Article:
A Seattle-bound Coast Starlight enters the timeless trestle. I would be on the same Coast Starlight the following day. Read more about it in another post.

The number 14 Coast Daylight climbing up above the Horseshoe Grade toward Cuesta Summit. This train left Los Angles’ Union Station at 10:10 AM. The curve is so sharp that if you are in the middle of the train you can see the front and end of the train. You just have turn your head from left to right.


San Luis Obispo Station (Post #300!)

San Luis Obispo marks the midway point on the Coast Daylight passenger route between San Francisco and Los Angeles.

The town is named after the Spanish mission that was founded in 1772 by Father Junípero Serra. It became an important railroad town because it was at the southern end of Cuesta Grade.

It was a division point on the then Southern Pacific Railroad (now Union Pacific) and because of it, the town had shops to service the locomotives, a roundhouse to turn engines around, and a wye to turn the massive cab-forward around (because it could not fit on the turntable.) This large articulated 4-8-8-2 engine was designed to go through the long show sheds and tunnels over Donner Summit but later, in the 1950s, pulled freight over the coast line and acted as a help engine.

SLO Roundhouse

A quick brush-pen sketch of the site of the roundhouse and turntable. While now little is left of the roadhouse, at the height of operations, the yard employed 44 men. The pile in the foreground are rusted railroad spikes. The line of boxcars in the background have been waiting in storage on a track siding for three weeks.

It was here at San Luis Obispo that northbound Daylights took on a helper to make it over the Cuesta Grade and its where a southbound train had their helper locomotives taken off.

The passenger depot was built in 1943 in a Mission Revival Style, slightly echoing the Spanish Mission that the city is named after.

Across the tracks from the station is the 65,000 gallon water tower used to water the steam locomotives that worked this division. The tower was built in 1940 and has been saved from destruction by the city of SLO. Often engines and crew where changed here but the Daylight GS-4 locomotive would make the entire San Francisco to Los Angeles run without being changed out at San Luis Obispo.

The station is still used as a passenger station although freight trains over Cuesta Grade have stopped. Both the Coast Surfliner and the Coast Starlight stop at this station. But more on these routes in a later post.

Three hours after leaving Santa Cruz, I set up my camp/sketch chair across from the station and sketched an elevation view of SLO Station. It was a glorious morning!


Salinas Station

After sketching historic passenger train stations between San Francisco and San Jose, I decided to expand my scope by visiting all of the existing stations on the Daylight Route from San Francisco to Los Angeles.

Salinas is probably best known as the birthplace of writer John Steinbeck. It is also known as the “Salad Bowl of the World” because its marine climate makes it an ideal location for agriculture. But I was here because it was the third Daylight stop on the line out of San Francisco. This would be the connection point for any traveller from the Monterey Bay Area wishing to head south to The City of Angels or north to the City of Saint Francis.

Salinas Station was built by Southern Pacific in 1941. It is designed in an Spanish Revival Style, with its red tiled roof, mixed with touches of the then popular Art Deco style, shown by its clean lines, letter design, and interior.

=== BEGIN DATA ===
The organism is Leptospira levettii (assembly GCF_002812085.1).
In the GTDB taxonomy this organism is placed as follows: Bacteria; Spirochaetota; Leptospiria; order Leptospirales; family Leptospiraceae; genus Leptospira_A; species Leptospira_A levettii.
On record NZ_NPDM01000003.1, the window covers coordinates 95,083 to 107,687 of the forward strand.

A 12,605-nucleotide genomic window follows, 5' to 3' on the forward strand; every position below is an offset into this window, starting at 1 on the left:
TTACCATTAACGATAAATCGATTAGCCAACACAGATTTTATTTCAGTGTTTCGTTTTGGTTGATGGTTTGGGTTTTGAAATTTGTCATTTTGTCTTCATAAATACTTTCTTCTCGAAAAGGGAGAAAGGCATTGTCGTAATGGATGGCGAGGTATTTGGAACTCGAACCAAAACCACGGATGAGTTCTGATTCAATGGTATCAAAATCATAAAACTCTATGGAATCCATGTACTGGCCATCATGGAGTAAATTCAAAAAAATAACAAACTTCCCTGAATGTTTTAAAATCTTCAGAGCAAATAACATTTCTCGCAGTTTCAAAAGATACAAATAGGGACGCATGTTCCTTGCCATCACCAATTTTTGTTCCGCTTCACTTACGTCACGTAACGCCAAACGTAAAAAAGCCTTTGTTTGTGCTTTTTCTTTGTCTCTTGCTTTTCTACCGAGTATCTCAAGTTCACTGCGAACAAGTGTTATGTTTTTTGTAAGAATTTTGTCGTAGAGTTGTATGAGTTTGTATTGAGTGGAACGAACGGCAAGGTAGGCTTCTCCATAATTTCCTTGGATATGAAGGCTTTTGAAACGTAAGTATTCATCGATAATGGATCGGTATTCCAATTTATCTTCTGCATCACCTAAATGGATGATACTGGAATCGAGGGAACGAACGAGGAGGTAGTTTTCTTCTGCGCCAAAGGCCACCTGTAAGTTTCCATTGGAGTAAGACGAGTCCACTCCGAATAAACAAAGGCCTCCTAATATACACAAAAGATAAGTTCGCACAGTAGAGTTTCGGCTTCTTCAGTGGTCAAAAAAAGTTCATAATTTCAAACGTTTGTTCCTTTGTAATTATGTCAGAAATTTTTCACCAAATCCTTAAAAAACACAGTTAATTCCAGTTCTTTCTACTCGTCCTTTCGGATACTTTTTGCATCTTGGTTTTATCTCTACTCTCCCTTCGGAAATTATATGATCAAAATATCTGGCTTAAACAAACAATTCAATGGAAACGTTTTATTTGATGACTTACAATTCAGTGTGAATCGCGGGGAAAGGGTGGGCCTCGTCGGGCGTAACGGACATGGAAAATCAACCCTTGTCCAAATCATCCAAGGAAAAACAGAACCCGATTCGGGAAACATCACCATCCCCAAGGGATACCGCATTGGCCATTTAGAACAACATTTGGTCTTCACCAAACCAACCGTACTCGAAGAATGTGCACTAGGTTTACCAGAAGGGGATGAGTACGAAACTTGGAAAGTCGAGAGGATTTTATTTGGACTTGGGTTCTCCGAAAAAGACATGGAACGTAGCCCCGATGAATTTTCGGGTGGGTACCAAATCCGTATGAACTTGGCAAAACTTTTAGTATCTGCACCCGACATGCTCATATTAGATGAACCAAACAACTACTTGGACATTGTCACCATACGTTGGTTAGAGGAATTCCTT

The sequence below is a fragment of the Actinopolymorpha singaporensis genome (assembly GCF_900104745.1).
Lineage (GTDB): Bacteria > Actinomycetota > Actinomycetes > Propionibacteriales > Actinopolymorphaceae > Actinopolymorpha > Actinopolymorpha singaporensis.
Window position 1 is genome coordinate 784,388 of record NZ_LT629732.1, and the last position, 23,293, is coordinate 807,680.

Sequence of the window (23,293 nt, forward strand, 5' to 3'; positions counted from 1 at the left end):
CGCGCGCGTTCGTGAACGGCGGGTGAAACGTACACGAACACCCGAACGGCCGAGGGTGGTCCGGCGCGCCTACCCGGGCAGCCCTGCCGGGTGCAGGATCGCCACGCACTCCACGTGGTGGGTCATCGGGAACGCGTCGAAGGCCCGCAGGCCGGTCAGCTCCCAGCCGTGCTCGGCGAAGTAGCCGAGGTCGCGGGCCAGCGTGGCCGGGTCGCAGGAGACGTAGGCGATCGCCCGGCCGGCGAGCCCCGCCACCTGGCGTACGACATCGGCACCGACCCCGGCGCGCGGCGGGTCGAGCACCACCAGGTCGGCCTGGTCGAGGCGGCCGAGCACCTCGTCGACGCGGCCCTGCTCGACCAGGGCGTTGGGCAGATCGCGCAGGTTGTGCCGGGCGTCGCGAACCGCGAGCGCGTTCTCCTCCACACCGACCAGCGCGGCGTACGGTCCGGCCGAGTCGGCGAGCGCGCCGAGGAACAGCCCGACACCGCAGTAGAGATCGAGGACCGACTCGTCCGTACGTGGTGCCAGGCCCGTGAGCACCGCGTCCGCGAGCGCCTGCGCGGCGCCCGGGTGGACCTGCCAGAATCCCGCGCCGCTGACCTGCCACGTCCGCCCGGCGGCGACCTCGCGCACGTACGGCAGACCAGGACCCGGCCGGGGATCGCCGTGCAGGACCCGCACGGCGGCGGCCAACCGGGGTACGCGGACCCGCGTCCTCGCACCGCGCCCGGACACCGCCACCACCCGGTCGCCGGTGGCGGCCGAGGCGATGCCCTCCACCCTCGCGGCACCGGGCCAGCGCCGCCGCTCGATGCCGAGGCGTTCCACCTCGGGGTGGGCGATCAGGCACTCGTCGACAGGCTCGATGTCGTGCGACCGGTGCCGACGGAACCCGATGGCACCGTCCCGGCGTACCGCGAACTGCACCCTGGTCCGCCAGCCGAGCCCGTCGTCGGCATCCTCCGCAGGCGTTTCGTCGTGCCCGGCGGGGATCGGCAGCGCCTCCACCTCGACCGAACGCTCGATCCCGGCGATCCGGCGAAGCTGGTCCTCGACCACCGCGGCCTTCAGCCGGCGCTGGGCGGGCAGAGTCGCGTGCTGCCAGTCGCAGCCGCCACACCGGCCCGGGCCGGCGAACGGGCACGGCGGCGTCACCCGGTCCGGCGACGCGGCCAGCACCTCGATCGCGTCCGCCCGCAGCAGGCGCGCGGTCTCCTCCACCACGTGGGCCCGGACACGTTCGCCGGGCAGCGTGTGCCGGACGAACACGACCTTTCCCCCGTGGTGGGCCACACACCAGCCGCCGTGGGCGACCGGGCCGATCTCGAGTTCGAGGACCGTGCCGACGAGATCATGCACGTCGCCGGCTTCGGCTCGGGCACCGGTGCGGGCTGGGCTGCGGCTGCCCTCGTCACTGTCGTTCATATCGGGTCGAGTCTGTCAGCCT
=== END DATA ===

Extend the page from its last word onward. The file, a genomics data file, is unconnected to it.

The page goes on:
The station’s construction coincided with the rise of Southern Pacific’s premier passenger train, the Daylight Limited. Promoters called the Daylight, “the most beautiful passenger train in the world”. And this was not mere hyperbole.

This station bears a few commonalities with the two Daylight stations that still exist in the Bay Area, Palo Alto and San Jose. All three stations have murals painted by John MacQuarrie. And two of these murals feature Southern Pacific’s most beautiful locomotive at the the time the GS-2. This streamlined 4-8-4 is in the Palo Alto Station and here at the Salinas.

When the station was completed in 1941, the zenith of Southern Pacific’s passenger steam locomotives had arrived in the “super power” of the GS-4. The increased ridership of this route is evidenced by the the fact that Southern Pacific ordered 28 locomotives from the Lima Locomotive Works between 1941 and 1942.

The John MacQuarrie mural at Salinas was painted in 1941 (the same year as the Palo Alto mural) and prominently features the star motive power at the time, the Golden State 2 (GS-2). Six of these locomotives were built and went into service in 1937.

It was a beautiful winter day in Salinas with a high of 70 degrees. I walked around the station and at the platform, a Los Angles bound Coast Starlight was paused to pick up passengers for destinations to the southland. This Amtrak train replaced the Daylight in 1971. At least from Salinas to Los Angeles.

Salinas station was a station that was still in use. There are actual humans attending to the ticket window who could actually answer questions and issue tickets. The interior contained bathrooms, food vending machines, and benches for passengers waiting for their train to arrive. It was nice, for a change, to see a train station being used for its intended purpose.

It’s great to see that Salinas Station is still a vibrant station on the former Daylight Route. The car to the right is where I would probably be: the Lounge Car! To the right is a couple waving their loved one goodbye and safe travel.

I set up my camp/ sketching chair across from Salinas Station and started to sketch. I originally wanted to sketch the station from a formal view but the parking lot was being rebuilt and was fenced off. So I sketched a little bit off center.

Next to the station is the Monterey & Salinas Valley Railroad Museum. They have a collection featuring a Southern Pacific steam locomotive switcher, a Southern Pacific caboose, and a few rail cars on static display.

Southern Pacific switcher Number 1237 on static display in Salinas. This locomotive is pointing to the north but will likely never move north again.